Hawera Memorial Hall Identified Earthquake Prone
Wednesday, April 15, 2015
The Hawera Memorial Hall (Albion Street) has been identified as earthquake prone and has been closed for public use until further notice. However, the Hall Lounges and Memorial Theatre remain open.
The Memorial Hall, owned by the South Taranaki District Council, was declared earthquake prone after a structural engineer’s report advised it only met 10% of the New Building Standard classification. Buildings that have less than 34% structural strength of a new building are classified as Earthquake Prone by the Building Act.
Group manager of Engineering Services, Brent Manning, says in the interest of public safety, Council has closed the Hall until further notice.
“While we realise this will inconvenience people who have booked events in the Hall, we simply can’t allow them to be in a potentially unsafe building,” he says.
Despite only being opened in 1958, the Hall received a relatively high risk assessment due to its length in relation to the strength of its walls, roof and trusses.
“During a moderate earthquake the side and lateral walls could flex to the point that the roof could collapse. While the risk of this happening is low, when it comesto public safety it is not a risk we are prepared to take,” says Mr Manning.
Council staff have been contacting regular users to advise them and offer alternative venues, all of whom have been very understanding of the situation.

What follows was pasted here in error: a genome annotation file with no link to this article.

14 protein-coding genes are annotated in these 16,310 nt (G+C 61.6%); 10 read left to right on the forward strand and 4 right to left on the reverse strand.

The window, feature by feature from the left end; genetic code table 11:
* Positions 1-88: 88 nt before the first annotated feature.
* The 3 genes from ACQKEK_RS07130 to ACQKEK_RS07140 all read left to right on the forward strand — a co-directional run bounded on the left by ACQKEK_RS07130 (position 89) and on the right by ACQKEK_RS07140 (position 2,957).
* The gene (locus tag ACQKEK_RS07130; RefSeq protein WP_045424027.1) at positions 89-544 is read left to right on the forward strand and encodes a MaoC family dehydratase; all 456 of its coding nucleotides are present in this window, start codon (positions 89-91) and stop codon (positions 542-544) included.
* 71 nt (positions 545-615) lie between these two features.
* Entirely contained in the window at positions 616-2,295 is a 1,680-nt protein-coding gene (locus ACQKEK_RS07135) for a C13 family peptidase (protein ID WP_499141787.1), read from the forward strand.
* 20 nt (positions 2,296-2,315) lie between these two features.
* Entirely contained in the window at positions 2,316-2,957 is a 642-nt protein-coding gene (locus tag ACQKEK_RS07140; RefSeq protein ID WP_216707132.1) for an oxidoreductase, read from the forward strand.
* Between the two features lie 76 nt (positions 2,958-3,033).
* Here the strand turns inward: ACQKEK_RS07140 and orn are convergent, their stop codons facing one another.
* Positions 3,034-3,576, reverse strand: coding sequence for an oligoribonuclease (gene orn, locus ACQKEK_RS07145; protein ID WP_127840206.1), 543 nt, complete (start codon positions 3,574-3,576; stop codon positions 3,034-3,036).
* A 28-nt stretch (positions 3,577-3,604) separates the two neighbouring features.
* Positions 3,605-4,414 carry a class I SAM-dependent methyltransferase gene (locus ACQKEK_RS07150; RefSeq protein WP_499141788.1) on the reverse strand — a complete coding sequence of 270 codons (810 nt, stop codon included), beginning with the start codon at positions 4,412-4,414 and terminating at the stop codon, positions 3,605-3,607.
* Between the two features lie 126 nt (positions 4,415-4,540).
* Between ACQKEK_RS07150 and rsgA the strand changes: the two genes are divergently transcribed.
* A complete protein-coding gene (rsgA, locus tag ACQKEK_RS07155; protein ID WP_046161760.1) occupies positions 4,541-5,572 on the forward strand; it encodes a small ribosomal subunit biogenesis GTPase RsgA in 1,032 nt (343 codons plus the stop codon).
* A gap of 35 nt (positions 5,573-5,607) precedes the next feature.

The Memorial Hall Lounge and Theatre Lounge remain open and are well above the 34% minimum classification.
The Memorial Theatre, which also remains open, is currently undergoing assessment and Council should have a clear picture of its condition in early May.
Mr Manning says the Council is currently assessing 30 of its buildings identified as being potentially ‘at risk’ of not meeting new earthquake building standards. Once those assessments have been completed Council will have a better understanding of costs and future options. The Council has budgeted $3 million over the next 10 years to structurally upgrade earthquake prone buildings as part of its Proposed Long Term Plan.
In 2013 the Council also closed the Hunter Shaw Building in Patea to the public after it was assessed as being earthquake prone.